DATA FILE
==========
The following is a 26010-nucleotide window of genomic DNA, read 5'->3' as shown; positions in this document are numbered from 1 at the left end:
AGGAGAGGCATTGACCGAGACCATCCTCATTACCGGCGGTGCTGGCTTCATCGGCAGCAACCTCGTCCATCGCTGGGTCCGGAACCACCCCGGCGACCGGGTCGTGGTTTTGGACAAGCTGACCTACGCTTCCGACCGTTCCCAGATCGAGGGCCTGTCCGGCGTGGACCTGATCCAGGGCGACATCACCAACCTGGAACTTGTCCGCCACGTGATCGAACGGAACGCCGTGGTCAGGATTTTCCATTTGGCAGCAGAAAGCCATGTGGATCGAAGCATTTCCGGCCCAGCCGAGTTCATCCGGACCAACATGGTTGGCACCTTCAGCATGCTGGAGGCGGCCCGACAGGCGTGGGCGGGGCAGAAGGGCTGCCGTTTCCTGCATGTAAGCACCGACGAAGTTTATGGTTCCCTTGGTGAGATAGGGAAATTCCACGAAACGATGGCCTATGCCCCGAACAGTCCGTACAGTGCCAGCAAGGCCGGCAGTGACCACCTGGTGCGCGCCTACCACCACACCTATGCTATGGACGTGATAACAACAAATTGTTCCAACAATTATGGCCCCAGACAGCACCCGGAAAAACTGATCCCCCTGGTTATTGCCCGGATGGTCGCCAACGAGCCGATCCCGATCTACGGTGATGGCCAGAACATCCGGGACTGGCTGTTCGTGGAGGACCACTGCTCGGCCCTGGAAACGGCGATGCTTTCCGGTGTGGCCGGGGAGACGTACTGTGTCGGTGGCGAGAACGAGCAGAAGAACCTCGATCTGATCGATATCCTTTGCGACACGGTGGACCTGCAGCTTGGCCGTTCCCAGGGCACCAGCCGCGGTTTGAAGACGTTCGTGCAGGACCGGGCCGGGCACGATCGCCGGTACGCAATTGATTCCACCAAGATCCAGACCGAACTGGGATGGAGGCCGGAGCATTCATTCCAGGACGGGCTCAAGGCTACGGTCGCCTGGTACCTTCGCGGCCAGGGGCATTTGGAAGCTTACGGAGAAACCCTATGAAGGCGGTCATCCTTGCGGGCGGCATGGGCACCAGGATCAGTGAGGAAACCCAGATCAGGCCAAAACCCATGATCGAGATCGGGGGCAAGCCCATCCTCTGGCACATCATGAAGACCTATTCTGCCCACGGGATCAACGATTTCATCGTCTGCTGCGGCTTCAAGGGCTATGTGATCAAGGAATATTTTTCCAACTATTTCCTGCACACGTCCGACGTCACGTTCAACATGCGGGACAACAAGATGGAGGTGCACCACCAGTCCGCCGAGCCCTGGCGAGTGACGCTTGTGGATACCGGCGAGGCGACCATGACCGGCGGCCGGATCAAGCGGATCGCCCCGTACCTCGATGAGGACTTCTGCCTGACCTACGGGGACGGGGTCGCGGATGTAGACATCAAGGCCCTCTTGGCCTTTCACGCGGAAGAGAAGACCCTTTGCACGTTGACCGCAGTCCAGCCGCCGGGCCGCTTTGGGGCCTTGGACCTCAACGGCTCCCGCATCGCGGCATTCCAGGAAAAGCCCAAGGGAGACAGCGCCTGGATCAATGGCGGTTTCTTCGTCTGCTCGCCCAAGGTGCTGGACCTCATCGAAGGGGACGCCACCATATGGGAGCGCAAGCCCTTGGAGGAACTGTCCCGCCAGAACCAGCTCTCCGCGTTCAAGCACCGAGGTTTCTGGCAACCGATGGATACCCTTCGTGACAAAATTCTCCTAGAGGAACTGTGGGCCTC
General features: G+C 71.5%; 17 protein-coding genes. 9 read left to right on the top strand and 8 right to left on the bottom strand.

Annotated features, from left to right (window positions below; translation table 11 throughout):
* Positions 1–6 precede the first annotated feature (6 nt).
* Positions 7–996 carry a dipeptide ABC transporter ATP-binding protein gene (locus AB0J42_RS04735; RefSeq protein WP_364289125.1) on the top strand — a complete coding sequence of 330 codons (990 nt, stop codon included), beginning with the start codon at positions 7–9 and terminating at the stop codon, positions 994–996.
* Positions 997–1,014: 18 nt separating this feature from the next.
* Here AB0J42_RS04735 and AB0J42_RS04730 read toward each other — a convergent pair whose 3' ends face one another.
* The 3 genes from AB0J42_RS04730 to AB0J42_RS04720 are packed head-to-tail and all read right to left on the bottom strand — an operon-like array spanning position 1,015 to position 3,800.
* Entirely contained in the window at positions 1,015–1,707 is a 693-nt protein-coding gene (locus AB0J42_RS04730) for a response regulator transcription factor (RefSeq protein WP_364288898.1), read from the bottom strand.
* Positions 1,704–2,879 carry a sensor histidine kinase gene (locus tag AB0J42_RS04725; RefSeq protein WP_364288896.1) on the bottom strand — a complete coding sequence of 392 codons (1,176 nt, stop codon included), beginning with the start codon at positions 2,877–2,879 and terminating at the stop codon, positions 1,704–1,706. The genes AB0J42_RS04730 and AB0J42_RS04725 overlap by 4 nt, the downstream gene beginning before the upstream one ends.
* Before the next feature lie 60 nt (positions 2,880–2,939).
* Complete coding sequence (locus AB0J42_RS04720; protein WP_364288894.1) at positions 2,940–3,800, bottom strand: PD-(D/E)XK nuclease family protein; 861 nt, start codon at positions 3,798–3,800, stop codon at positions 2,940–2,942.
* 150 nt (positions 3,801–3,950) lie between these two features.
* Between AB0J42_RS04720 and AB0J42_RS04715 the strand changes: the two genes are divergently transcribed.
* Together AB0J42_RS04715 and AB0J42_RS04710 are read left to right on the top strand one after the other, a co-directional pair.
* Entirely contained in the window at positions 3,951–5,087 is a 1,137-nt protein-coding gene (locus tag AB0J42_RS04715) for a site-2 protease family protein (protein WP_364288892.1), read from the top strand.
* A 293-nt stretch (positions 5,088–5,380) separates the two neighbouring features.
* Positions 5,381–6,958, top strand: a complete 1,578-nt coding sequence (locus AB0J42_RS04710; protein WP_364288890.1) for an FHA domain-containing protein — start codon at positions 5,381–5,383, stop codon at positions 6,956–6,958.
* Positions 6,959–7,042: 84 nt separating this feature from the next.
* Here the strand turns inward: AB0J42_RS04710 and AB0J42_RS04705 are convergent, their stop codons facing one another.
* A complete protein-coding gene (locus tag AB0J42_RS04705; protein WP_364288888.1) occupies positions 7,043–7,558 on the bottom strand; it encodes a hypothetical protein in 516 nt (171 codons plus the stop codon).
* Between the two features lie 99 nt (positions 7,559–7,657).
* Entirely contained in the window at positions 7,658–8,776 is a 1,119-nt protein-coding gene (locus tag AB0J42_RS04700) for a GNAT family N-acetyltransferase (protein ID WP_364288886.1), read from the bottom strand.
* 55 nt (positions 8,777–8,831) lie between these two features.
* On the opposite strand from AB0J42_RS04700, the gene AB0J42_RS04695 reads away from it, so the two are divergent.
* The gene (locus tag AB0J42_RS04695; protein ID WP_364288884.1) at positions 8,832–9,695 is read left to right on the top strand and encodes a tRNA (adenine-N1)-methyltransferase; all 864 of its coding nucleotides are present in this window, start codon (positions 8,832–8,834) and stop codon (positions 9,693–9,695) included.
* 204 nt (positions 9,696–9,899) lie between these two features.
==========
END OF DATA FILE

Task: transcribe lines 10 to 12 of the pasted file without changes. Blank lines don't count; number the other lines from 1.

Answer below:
* Entirely contained in the window at positions 1,015–1,707 is a 693-nt protein-coding gene (locus AB0J42_RS04730) for a response regulator transcription factor (RefSeq protein WP_364288898.1), read from the bottom strand.
* Positions 1,704–2,879 carry a sensor histidine kinase gene (locus tag AB0J42_RS04725; RefSeq protein WP_364288896.1) on the bottom strand — a complete coding sequence of 392 codons (1,176 nt, stop codon included), beginning with the start codon at positions 2,877–2,879 and terminating at the stop codon, positions 1,704–1,706. The genes AB0J42_RS04730 and AB0J42_RS04725 overlap by 4 nt, the downstream gene beginning before the upstream one ends.
* Before the next feature lie 60 nt (positions 2,880–2,939).